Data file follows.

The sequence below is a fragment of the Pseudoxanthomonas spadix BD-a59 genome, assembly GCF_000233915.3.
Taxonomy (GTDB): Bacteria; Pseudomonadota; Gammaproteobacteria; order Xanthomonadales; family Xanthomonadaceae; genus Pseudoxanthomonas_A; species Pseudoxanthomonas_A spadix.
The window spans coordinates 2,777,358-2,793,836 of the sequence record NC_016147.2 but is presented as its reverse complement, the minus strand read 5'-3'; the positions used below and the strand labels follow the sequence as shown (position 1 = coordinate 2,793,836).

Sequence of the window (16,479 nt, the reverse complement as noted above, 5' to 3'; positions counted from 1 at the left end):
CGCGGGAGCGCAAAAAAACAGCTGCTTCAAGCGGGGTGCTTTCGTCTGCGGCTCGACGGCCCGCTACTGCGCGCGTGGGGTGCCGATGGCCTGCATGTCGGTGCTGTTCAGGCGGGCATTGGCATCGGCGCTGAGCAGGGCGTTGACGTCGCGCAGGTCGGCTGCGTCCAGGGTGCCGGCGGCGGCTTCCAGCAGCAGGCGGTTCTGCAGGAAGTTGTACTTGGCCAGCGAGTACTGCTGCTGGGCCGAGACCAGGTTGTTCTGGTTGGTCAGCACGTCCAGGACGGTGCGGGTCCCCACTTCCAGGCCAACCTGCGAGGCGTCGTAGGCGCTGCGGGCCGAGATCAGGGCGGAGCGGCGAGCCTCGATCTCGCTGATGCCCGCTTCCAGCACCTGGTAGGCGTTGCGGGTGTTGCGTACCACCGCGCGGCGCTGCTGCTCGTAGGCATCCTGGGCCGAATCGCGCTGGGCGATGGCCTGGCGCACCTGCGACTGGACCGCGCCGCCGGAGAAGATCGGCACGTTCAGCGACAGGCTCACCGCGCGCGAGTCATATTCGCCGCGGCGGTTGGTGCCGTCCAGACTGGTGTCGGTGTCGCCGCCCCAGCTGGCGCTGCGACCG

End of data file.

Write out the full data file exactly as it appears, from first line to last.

The sequence below is a fragment of the Pseudoxanthomonas spadix BD-a59 genome, assembly GCF_000233915.3.
Taxonomy (GTDB): Bacteria; Pseudomonadota; Gammaproteobacteria; order Xanthomonadales; family Xanthomonadaceae; genus Pseudoxanthomonas_A; species Pseudoxanthomonas_A spadix.
The window spans coordinates 2,777,358-2,793,836 of the sequence record NC_016147.2 but is presented as its reverse complement, the minus strand read 5'-3'; the positions used below and the strand labels follow the sequence as shown (position 1 = coordinate 2,793,836).

Sequence of the window (16,479 nt, the reverse complement as noted above, 5' to 3'; positions counted from 1 at the left end):
CGCGGGAGCGCAAAAAAACAGCTGCTTCAAGCGGGGTGCTTTCGTCTGCGGCTCGACGGCCCGCTACTGCGCGCGTGGGGTGCCGATGGCCTGCATGTCGGTGCTGTTCAGGCGGGCATTGGCATCGGCGCTGAGCAGGGCGTTGACGTCGCGCAGGTCGGCTGCGTCCAGGGTGCCGGCGGCGGCTTCCAGCAGCAGGCGGTTCTGCAGGAAGTTGTACTTGGCCAGCGAGTACTGCTGCTGGGCCGAGACCAGGTTGTTCTGGTTGGTCAGCACGTCCAGGACGGTGCGGGTCCCCACTTCCAGGCCAACCTGCGAGGCGTCGTAGGCGCTGCGGGCCGAGATCAGGGCGGAGCGGCGAGCCTCGATCTCGCTGATGCCCGCTTCCAGCACCTGGTAGGCGTTGCGGGTGTTGCGTACCACCGCGCGGCGCTGCTGCTCGTAGGCATCCTGGGCCGAATCGCGCTGGGCGATGGCCTGGCGCACCTGCGACTGGACCGCGCCGCCGGAGAAGATCGGCACGTTCAGCGACAGGCTCACCGCGCGCGAGTCATATTCGCCGCGGCGGTTGGTGCCGTCCAGACTGGTGTCGGTGTCGCCGCCCCAGCTGGCGCTGCGACCG